Parliament has completed a review of the 1994 Women’s Charter, which has in turn led to the formation of the 2021 Women’s Charter for Accelerated Development: Setting a New Vision and Agenda to Advance Women’s Equality, Growth and Development.
This initiative, which reflects on the 27-year history of the charter, builds on the foundation left behind by the progressive women of 1954, who began the fight for women’s rights in South Africa. Making opening remarks on the occasion of the virtual launch of the reviewed Charter, Deputy Speaker of National Assembly, Mr Lechesa Tsenoli said: “This milestone event took place at a time when as a country we are faced with a growing concern of gender-based violence and impact thereof on our society. There’s an urgency to look at our conduct and our legislation to ensure that they have an effect on the lived experiences of women.
In making his opening remarks, the Chairperson of the National Council of Provinces (NCOP) Mr Amos Masondo, said the launch of the review Women’s Charter takes place at a year in which South Africa celebrates the legacy of trail blazer Charlotte Maxeke. “As we salute her, we salute all women who fought tirelessly for the doctrine and value of gender equality, justice and human rights.”
Mr Masondo said 27 years since the inception of our democracy, “we have come up with instruments, institutions, interventions and legislation meant to mainstream gender equality and bring about women emancipation and economic empowerment”. Parliament needs to ensure “that the principles of equality are embodied in our legislation on customary laws and property rights. And that women are protected from all form of abuse and sexual assault, but also to ensure that they economically empowered.”
The review of the charter has provided a tool to overhaul the gender machinery to ensure that gender equality finds full expression in government and in civil society. Like Maxeke, Mr Masondo said, “we must advance women’s rights in all fronts be it in education, churches, union, or civil society”.
The Deputy Chairperson of the NCOP, Ms Sylvia Lucas, said the review of the Charter arrived at some key findings, including the lack of implementation of existing legislation on gender equality in government and the dysfunctional nature of the current gender machinery. In addition, the review revealed an absence of fiscal commitment to gender targets, policy proclamations or legislation. Furthermore, there is no systemic evaluation or monitoring of gender targets, proclamations or legislation and no consequences for when these are omitted or transgressed.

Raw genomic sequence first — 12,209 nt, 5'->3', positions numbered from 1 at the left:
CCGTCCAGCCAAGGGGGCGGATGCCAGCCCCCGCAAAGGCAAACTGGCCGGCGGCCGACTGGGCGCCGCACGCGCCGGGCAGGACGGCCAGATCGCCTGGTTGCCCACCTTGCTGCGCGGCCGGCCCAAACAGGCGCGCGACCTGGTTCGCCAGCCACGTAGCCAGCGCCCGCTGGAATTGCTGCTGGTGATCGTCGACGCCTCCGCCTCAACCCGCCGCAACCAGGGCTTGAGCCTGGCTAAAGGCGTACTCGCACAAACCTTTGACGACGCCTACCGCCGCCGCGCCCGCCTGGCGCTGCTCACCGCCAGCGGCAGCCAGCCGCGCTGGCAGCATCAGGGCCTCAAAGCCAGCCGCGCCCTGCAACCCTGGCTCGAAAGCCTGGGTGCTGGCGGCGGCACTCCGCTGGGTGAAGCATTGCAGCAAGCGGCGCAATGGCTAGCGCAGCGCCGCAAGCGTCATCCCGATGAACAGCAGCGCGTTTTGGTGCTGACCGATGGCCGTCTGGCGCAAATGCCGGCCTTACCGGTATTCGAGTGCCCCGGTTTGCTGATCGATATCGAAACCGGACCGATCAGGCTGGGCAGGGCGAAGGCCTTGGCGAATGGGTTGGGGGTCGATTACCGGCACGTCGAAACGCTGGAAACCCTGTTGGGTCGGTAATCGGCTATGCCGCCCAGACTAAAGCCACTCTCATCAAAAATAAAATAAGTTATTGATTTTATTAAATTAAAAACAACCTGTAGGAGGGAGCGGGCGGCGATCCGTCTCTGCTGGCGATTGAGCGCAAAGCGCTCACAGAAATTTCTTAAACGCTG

The Chairperson of the Portfolio Committee on Multi-Party Parliamentary Caucus, Ms Khensani Bilankulu, said: “We must play an active role to ensure that women’s priorities are addressed through the legislative or oversight processes. I urge the member of the women caucus to be vigilant in upholding women’s interest in their respective committees. As a women caucus we must inspire change, until change becomes a reality.”
Ms Rosina Semenya reiterated that the Women’s Charter is a lasting legacy for gender equality and a blueprint for women’s emancipation. It’s through this charter that we are reminded of our inferior status in society due to discriminatory laws and prejudices meted against women and the urgency to change that.
The National Convener of the South African Progressive Women’s Movement and Deputy Minister for Women, Youth and Persons with Disabilities, Prof Hlengiwe Mkhize said: “Let’s embrace the Women’s Charter as a stepping stone for our activism . . . In our endeavours, let’s ensure that no one woman is left behind and let’s remind each other that poverty is women’s worst enemy, it’s a threat to women’s security. And we can overcome our challenges through our collective activism.”
In her pledge, Ms Khan Sharif, said: “If we don’t enhance gender sensitive policies and legislation, this charter will remain a mere document that serves no purpose and that has no meaning to women,” she continued.
Ms Natasha Ntlangweni said: “Let’s refuse to be the pawns of men, let’s demand our economic emancipation in our lifetime to ensure that the coming generations of women are economically free. Let’s advocate for the full economic development of women. As women, we need access to land and markets for our own development. We don’t want to be pawns for men anymore.”
Ms Zanele Nkomo said: “We talk of economic emancipation when political parties that promulgated gender parity laws here at Parliament have not yet met the 50/50% representation. Let’s urge all political parties to implement this commitment if they are serious about gender equality.”
Ms Marie Suckers said the document is a profound one. “Back in 1954, it reached into the future of economic injustices that generations of women where likely to endure if gender equality was not addressed. We can attest to that today that the human cost of poverty that is a result of gender injustices is shouldered by women. Despite all that, let’s embrace this document “for upholding the virtue and value of women emancipation.”